Got your attention? What could James Bond have to do with copyright? Actually, a bit of an interesting story. Which the London Times brought back to light in The battle for the soul of Thunderball.
For the Bond fans out there - especially those who read the books - they may know that Thunderball had a question of paternity. I remember reading the outline of the story when Connery came back to do Never Say Never. The excerpt from The Battle for Bond published by The Times covers that part as well as the plagiarism trial.
Other than learning that Thunderball was the most successful of the early Connery films (I thought Goldfinger would cop that honor) and Richard Burton was slated to be the first film Bond (no, no, no), I found a great description of the triumvirate of civil litiation. What makes up this triumvirate of civil litigation? People, money, and law.
On November 20, 1963, the Thunderball trial began in earnest. Could McClory prove that his copyright in the Thunderball story had been infringed by Fleming’s novel? Much was riding on the outcome, because, with the release of Dr No and From Russia with Love, starring Sean Connery, Bond was now a cinematic success. There was a lot of money, and some hefty reputations, at stake.
One must not underestimate the personal enmity between Fleming and McClory, clearly shown for the first time in the letters. Neither liked the other during the time they worked together, and they clashed frequently. In one correspondence, Fleming admitted: “I don’t particularly like Kevin personally, because I have never particularly liked Irish blarney.” The letters also reveal that Fleming was plotting behind McClory’s back to remove him from the Bond project. As for McClory, he labelled Fleming “cynical” and “a snob”. One suspects that half of McClory’s motive for his court battle was to put one over on the English Establishment, epitomised by Fleming.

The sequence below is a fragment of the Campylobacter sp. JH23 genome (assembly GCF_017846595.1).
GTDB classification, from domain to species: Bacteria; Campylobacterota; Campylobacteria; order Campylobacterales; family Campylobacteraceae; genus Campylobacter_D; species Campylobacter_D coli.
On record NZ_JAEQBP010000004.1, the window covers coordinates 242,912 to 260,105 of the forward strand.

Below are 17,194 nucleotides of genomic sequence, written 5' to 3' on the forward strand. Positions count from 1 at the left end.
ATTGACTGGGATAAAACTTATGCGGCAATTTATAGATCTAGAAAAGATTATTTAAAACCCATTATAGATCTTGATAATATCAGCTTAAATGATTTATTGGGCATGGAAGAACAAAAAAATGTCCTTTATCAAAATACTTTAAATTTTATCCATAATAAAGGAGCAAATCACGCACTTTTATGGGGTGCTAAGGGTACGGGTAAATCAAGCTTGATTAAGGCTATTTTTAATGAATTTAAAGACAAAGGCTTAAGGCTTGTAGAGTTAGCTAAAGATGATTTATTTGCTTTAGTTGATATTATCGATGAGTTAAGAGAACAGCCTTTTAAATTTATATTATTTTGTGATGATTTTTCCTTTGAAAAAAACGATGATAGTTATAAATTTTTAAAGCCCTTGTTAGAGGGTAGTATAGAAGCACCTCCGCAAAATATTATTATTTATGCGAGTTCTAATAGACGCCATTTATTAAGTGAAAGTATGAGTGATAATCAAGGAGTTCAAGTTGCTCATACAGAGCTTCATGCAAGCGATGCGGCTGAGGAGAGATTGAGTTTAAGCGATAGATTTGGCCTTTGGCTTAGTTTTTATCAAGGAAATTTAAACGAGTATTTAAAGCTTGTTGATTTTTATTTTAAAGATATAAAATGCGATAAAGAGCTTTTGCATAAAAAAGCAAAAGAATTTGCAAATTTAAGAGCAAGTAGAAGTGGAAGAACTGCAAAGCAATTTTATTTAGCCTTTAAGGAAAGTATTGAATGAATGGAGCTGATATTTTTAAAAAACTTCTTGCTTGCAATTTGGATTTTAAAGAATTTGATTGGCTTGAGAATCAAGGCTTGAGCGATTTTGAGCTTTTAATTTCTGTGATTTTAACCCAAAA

The following paragraphs reminded me of a case I settled a few years back for similar reasons - a question of the client's health being able to endure an extended trial.
All the more strange, then, was what happened on the trial’s ninth day. McClory had just taken the stand when the hearing was unexpectedly and dramatically adjourned: Fleming had decided to settle. But why?
As Fleming had already suffered one serious heart attack, Bryce was worried about the effect the trial was having on his friend. What has not previously been revealed is that Fleming experienced two heart attacks during the case itself. So, after days of wrestling with his conscience, Bryce persuaded his friend to settle, rather than watch him endure the days to come. Fleming’s wife, Ann, was incensed, scrawling in her husband’s copy of Diamonds Are Forever, which had a dedication to Bryce, the words: “The man who betrayed Ian in the Thunderball case.” Fleming, too, was later to bitterly denounce Bryce’s actions. Yet, as Bryce was bank-rolling the defence, the decision was his to make.